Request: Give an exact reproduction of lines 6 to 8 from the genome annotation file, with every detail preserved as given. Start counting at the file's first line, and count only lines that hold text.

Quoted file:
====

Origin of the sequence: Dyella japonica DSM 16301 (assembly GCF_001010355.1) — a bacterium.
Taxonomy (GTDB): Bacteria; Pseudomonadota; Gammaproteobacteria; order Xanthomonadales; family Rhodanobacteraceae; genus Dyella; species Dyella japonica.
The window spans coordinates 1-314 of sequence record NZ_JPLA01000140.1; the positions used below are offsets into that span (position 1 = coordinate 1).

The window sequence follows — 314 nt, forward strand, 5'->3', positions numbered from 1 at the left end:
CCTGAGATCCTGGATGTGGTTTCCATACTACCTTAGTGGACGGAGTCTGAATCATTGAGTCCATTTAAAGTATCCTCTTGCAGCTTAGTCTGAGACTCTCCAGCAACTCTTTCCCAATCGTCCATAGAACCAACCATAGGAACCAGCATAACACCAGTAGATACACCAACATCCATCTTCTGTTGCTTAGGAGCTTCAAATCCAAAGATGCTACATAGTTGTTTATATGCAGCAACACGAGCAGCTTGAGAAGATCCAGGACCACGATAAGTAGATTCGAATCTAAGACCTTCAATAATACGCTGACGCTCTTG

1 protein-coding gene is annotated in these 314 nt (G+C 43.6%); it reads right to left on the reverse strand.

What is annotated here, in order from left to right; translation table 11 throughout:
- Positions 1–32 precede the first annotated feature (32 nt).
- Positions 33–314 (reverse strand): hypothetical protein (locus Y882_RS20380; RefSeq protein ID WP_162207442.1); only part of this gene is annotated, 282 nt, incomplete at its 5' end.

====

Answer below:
1 protein-coding gene is annotated in these 314 nt (G+C 43.6%); it reads right to left on the reverse strand.

What is annotated here, in order from left to right; translation table 11 throughout:
- Positions 1–32 precede the first annotated feature (32 nt).